CINCINNATI — “I am known for writing very dark, disturbing music,” the composer Christopher Rouse, who died last month at 70, once said. “It just happened that every time I had a piece to write, somebody died whose death had a big effect on me.”
When the time came to write his Symphony No. 6, which received its posthumous premiere on Friday with the Cincinnati Symphony Orchestra, he again returned to the subject of death — though, as he wrote in a program note typed from bed in hospice care, “in this event it is my own.”
Mr. Rouse — one of the great American composers of our time, admired by audiences and fellow artists alike — had been suffering from renal cancer, and treated the symphony as his final musical statement. He typically signed off his scores with the Latin phrase “Deo gratias,” or “thanks be to God.” But under the final bar of the Sixth Symphony, he wrote “Finis”: the end.
It’s a haunting and profound farewell, though not one of maudlin anguish or tearfulness. If you listen closely enough, all of Mr. Rouse — contemplative elegy, rowdy playfulness, eclectic homage — is in this score, masterfully orchestrated and transparently rendered. Twenty-five minutes long, it has the sweep of Mahler but the concision of poetry. The Sixth, like its composer, is also extremely likable: warmly received by the audience at Music Hall here, as I imagine it would be anywhere else.
The piece was commissioned for the Cincinnati Symphony’s 125th anniversary season. Louis Langrée, the orchestra’s music director, who led a sensitive and committed performance, said from the stage at a second go on Saturday that you would expect something celebratory and flamboyant for an anniversary. So he admitted to being at first confused by the work’s tone.
“And now,” he told the audience, “we know why.”
Mr. Rouse, after all, had been private about his illness. His initial program note about the symphony was focused more on technique than emotion. But then he wrote another, of heartfelt candor, from his hospice bed; it was made available after his death and printed as an insert in the program book in Cincinnati.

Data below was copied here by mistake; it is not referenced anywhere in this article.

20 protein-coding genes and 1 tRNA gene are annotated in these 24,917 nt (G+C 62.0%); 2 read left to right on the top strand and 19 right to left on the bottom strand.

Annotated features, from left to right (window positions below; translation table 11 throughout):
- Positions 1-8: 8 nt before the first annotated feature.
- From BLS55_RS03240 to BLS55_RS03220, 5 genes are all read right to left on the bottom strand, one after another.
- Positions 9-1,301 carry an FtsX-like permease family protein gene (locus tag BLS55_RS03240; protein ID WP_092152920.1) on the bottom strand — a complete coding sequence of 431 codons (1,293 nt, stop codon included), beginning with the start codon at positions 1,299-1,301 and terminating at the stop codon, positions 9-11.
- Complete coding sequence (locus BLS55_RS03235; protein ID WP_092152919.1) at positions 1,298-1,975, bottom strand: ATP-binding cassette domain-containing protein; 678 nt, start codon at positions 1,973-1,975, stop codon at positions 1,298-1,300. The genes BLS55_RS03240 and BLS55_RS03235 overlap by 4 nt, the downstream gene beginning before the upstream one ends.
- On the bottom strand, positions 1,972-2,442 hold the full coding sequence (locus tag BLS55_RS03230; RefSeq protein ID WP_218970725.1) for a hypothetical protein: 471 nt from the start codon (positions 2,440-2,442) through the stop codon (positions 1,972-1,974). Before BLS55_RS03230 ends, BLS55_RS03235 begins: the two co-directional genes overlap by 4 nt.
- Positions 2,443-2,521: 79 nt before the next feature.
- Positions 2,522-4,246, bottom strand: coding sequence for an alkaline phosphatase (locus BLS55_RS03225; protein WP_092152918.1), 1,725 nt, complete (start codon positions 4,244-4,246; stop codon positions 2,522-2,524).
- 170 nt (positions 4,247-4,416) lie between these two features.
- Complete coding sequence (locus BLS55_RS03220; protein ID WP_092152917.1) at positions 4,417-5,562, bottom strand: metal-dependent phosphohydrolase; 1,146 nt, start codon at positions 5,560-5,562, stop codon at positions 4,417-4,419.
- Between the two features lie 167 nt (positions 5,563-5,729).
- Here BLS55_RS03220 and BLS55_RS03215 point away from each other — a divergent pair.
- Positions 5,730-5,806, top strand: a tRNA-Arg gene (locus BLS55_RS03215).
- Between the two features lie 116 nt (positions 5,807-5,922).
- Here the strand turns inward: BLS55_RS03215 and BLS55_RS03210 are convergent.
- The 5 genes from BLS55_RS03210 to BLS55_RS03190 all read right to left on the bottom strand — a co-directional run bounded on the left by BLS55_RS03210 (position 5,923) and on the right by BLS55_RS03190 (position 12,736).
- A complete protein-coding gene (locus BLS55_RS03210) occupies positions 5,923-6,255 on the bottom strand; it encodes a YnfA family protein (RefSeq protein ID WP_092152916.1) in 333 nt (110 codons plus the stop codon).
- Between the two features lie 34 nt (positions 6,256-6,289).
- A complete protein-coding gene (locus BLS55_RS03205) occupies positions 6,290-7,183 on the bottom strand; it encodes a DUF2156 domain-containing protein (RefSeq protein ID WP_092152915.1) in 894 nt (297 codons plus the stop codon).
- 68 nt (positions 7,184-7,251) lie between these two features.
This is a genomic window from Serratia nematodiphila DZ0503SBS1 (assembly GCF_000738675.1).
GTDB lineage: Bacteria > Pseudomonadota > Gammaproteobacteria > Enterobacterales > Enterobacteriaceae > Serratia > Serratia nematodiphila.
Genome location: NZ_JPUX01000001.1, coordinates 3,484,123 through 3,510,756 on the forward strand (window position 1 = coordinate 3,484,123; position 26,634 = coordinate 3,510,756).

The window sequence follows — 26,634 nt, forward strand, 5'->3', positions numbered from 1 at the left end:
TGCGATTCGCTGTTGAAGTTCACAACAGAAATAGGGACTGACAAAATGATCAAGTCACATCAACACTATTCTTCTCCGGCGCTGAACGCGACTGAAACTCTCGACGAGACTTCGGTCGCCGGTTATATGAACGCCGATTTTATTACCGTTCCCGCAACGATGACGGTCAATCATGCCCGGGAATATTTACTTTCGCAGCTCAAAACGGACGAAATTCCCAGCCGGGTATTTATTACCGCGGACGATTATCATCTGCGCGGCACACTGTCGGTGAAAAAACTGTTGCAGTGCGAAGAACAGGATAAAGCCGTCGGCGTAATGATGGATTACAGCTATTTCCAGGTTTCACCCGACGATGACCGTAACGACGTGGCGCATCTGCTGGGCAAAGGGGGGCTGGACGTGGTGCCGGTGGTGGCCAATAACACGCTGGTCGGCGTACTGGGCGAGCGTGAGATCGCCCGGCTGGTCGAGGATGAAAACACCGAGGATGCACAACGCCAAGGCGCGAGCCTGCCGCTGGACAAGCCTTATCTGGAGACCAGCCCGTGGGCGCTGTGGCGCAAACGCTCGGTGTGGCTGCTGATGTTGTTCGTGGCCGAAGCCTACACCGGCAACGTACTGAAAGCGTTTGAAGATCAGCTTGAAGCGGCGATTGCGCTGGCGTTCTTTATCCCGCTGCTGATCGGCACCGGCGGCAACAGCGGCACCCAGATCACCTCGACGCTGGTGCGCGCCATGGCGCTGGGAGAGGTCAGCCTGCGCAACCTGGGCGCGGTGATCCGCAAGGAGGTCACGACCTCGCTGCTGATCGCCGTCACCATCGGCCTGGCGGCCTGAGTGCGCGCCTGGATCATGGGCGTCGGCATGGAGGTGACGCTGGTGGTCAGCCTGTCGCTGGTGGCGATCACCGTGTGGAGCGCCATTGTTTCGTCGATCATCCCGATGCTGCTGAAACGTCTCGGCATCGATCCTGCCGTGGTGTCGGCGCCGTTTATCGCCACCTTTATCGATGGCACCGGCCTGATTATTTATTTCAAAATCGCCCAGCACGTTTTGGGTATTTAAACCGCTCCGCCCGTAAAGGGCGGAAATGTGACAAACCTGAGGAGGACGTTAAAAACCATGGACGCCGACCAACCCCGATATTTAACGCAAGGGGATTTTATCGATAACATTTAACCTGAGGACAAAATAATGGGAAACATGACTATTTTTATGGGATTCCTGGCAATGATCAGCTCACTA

In both notes, he writes about what his Sixth Symphony shares with Mahler’s Ninth: mainly, a four-movement structure in which two boisterous inner movements are sandwiched between a slow opening and finale.
Such an explicit reference is hardly unusual for Mr. Rouse, whose output is like an Easter egg hunt of music history. Among the composers he’s tipped his hat to are Bruckner, Shostakovich, Prokofiev and Wagner. His Fifth Symphony brazenly courted comparisons with Beethoven’s.
This often meant an unapologetic embrace of tonality, which Mr. Rouse’s critics pointed to as a streak of conservatism. I don’t find that fair. His music is diverse — tender and spare, cacophonous and atonal — and he seems to have followed his intuition to let every piece simply be what it must. (Anyone looking for a Rouse primer should listen to a recent tribute on the conductor Joshua Weilerstein’s podcast “Sticky Notes.”)
Mr. Rouse’s final symphony is often tonal, directly stated and taut, with an uncanny timelessness. Hearing it, you might know it’s from the past 100 years, though you would have a hard time saying exactly when. There are fleeting suggestions of Mahler, but no quotations.
It opens quietly, with a haze of high strings and a despairing theme delivered by a flugelhorn — Mr. Rouse was a fan of using at least one unusual instrument per work — that lands, in Mahlerian fashion, on a note doubled by a harp in lower octaves. The movement continues slowly, building (like Ravel’s “Boléro,” which opened the program) toward a climax that wields the full forces of the orchestra. But the burst fades as quickly as it arrived, leaving only that same sad flugelhorn tune in its dust.
The symphony continues without pause to a playfully macabre second movement, followed by an explosive third in which the percussionists seem to log a mile in steps as they restlessly move among their instruments. But the mood of the opening returns for the fourth movement, whose final passages are ephemeral and varied — expressing awe and glistening serenity, but also uncertainty and pain — over a low-E drone in the basses. Mr. Rouse, in his program remarks, refers to that long-sustained note as a lifeline that continues and continues, until it stops.
When it does stop, it does so abruptly, cut off by a gong whose resonance lingers, like a dissipating breath. At the premiere, Mr. Langrée kept his baton raised ambiguously — neither high enough to hold off audience applause, nor low enough to indicate that the piece had ended — as if unwilling to let go entirely, and wanting to offer a moment of silence to a composer who had just delivered his own eulogy.
Christopher Rouse: Symphony No. 6
Performed on Friday and Saturday at Music Hall, Cincinnati.